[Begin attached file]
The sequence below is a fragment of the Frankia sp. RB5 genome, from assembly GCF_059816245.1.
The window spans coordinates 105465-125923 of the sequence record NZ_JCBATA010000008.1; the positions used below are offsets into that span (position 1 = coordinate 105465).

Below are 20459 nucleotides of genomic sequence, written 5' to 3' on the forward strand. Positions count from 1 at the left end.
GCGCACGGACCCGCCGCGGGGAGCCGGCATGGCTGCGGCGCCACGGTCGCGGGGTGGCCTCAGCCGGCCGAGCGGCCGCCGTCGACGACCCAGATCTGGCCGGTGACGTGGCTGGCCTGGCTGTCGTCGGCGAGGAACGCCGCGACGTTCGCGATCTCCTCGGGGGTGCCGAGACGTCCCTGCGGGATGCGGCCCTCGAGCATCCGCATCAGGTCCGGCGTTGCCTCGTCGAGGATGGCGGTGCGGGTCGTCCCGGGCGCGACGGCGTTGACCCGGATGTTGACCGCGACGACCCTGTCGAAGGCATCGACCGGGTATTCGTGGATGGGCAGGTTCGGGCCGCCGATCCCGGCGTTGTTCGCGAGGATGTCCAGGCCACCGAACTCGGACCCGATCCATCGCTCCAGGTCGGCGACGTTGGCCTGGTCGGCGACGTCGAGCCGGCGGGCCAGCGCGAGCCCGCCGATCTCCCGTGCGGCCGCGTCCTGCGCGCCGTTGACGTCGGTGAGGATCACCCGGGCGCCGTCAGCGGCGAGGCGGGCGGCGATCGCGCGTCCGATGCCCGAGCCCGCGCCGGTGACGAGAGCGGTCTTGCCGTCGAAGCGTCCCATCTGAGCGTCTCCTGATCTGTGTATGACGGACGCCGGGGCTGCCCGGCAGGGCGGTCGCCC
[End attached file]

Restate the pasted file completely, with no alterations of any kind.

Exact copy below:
The sequence below is a fragment of the Frankia sp. RB5 genome, from assembly GCF_059816245.1.
The window spans coordinates 105465-125923 of the sequence record NZ_JCBATA010000008.1; the positions used below are offsets into that span (position 1 = coordinate 105465).

Below are 20459 nucleotides of genomic sequence, written 5' to 3' on the forward strand. Positions count from 1 at the left end.
GCGCACGGACCCGCCGCGGGGAGCCGGCATGGCTGCGGCGCCACGGTCGCGGGGTGGCCTCAGCCGGCCGAGCGGCCGCCGTCGACGACCCAGATCTGGCCGGTGACGTGGCTGGCCTGGCTGTCGTCGGCGAGGAACGCCGCGACGTTCGCGATCTCCTCGGGGGTGCCGAGACGTCCCTGCGGGATGCGGCCCTCGAGCATCCGCATCAGGTCCGGCGTTGCCTCGTCGAGGATGGCGGTGCGGGTCGTCCCGGGCGCGACGGCGTTGACCCGGATGTTGACCGCGACGACCCTGTCGAAGGCATCGACCGGGTATTCGTGGATGGGCAGGTTCGGGCCGCCGATCCCGGCGTTGTTCGCGAGGATGTCCAGGCCACCGAACTCGGACCCGATCCATCGCTCCAGGTCGGCGACGTTGGCCTGGTCGGCGACGTCGAGCCGGCGGGCCAGCGCGAGCCCGCCGATCTCCCGTGCGGCCGCGTCCTGCGCGCCGTTGACGTCGGTGAGGATCACCCGGGCGCCGTCAGCGGCGAGGCGGGCGGCGATCGCGCGTCCGATGCCCGAGCCCGCGCCGGTGACGAGAGCGGTCTTGCCGTCGAAGCGTCCCATCTGAGCGTCTCCTGATCTGTGTATGACGGACGCCGGGGCTGCCCGGCAGGGCGGTCGCCC